• "It is usually very difficult to get boys into the library, but National Gaming Day changed that. On November 14th, there were boys waiting outside for the library to open! The boys all came for the Wii bowling tournament. Although our group was small, we had more boys in the library at one time (for a non-summer reading program) than I have seen in my eleven years working here."
  • "My assistant (who also works in our school's Developmental Study Center) noticed that many of those students participated and were very successful at the games they played. While not always highly motivated or successful at more academic endeavors, they were able to compete with other students at the games they played and enjoyed the competition and especially the winning!"
  • "This a a great opportunity for the teen members of the Game Club at our high school to take a leadership role in planning and carrying out an event for teens, their families and the community."
  • "Two middle-schoolers, brothers, have very quietly attended our past two JTPL GAME DAY@ Your Library events. They had mostly played the Wii or watched others play. On Saturday we started with a big group game of Wits & Wagers, and then when that finished I offered Say Anything, "another game by those same guys." The two brothers came right over and played Say Anything with two 40-50-something librarians and three other kids for over an hour! They left briefly for a turn on the Wii--but came right back to jump into the next game, Taboo. Like several of our GAME DAY attendees, I don't think these boys had any intention of playing anything besides the Wii. They absolutely do not fit the profile of a typical library kid. But with gaming programs like we've started at our library, and national events like NGD promoted by the ALA and its terrific sponsors, we're certainly expanding the definition of a library kid!"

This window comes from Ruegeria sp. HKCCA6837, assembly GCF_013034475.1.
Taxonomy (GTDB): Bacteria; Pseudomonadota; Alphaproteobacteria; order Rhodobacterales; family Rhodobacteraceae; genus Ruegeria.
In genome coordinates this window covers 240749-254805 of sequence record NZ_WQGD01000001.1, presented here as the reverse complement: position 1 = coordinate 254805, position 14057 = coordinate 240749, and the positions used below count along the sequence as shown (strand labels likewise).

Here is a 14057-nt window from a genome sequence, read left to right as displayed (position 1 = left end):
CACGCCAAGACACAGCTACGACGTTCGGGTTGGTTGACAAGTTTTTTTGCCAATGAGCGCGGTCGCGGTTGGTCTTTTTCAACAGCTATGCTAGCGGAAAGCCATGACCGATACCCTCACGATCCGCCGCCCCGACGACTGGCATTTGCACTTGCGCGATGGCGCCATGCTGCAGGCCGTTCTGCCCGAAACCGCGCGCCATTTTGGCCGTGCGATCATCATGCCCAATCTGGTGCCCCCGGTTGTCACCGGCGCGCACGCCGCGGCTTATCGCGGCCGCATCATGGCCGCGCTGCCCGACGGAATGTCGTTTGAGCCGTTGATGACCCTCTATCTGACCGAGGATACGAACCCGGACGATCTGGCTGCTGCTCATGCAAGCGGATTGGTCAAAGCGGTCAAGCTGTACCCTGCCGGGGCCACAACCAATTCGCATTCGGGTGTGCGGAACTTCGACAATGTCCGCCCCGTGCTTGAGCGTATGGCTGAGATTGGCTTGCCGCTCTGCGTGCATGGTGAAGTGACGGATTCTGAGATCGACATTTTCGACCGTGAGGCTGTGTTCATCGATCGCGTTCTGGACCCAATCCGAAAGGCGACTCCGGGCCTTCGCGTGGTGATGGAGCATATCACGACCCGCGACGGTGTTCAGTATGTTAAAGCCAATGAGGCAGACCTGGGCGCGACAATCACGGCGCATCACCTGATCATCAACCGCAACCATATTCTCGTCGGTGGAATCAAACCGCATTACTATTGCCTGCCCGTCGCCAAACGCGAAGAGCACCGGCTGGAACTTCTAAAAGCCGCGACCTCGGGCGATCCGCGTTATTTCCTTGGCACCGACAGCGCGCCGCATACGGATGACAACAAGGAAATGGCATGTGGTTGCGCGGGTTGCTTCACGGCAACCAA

• "Both high schoolers and middle schoolers played amicably where there had been friction in weeks past, amongst themselves and with library staff. Teens were polite, taking turns w/o argument and using "please" when asking for a hot dog. (We've served hot dogs as part of the refreshment choices the last two bimonthly game days. Attendance has increased substantially.) No squabbles over the games and no taunting."
  • "I'm a teen librarian with a dedicated teen room. Gaming is a great way for teens to get to know people outside their peer group. We have a teen who stutters a lot and doesn't interact much with the other kids who use the library. On Saturday he was playing with kids who normally ignore him (or worse) and I was right there gently moderating the interactions so everyone had a good time. Was it life changing? I don't think so. But I do think it helped build empathy and just gave them a positive shared experience they wouldn't have had otherwise."
  • "While Gaming Day was going on I didn't notice it, but when we looked at photos afterwards, we saw a table of people playing Bananagrams which included a senior citizen, a college student, several high school students, and an elementary school student. Where else would you find such a mix of ages interacting and having a fun time? In a family, of course, but none of these people were was just a cross section of the community. Another table of kids playing Clue included three high school students, one middle schooler and three elementary school students...boys and girls, black and white and Mexican. We were all just having fun playing games, but it was rather heart-warming to see the diversity in the photos afterwards, especially in our very small rural town."
  • "One of our young patrons is blind. She brought her own deck of UNO cards with Braille. The kids enjoyed playing UNO and learning how she used Braille to play."
  • "We had an 80 year old senior who comes to play Wii bowling with other seniors on Friday mornings. Some teens challenged her to a game of Wii bowling on National Gaming Day @ Your Library and she WON! The kids were amazed and thought it was great."
  • "One of the parents went to the adult section to get on the internet while her son was in the program, and came back shocked at the number of people in the library and using the computers. She said she didn't think anyone used the library anymore, and noted that they had not come to the library in years before this program. She was impressed with how many services the library offers and what a vital part of the community it still is."
  • "I have had teens waiting all year for this--we had that much fun last year! I also did a 'Game Day' of this size on the Saturday of Teen Tech Week last year and plan on doing it again this coming year. Some of the things I overheard this year: 'I didn't know the library was this cool!', 'Can we do this every month?', 'Do we have to leave?', 'I love my life!' "
  • "We loved it! We're a small town, so our turnout was decent for such a program. It was great seeing teens and younger kids playing with adults. I'm excited about a senior who came in and offered to teach bridge to teens--I see this as a great intergenerational relationship-builder."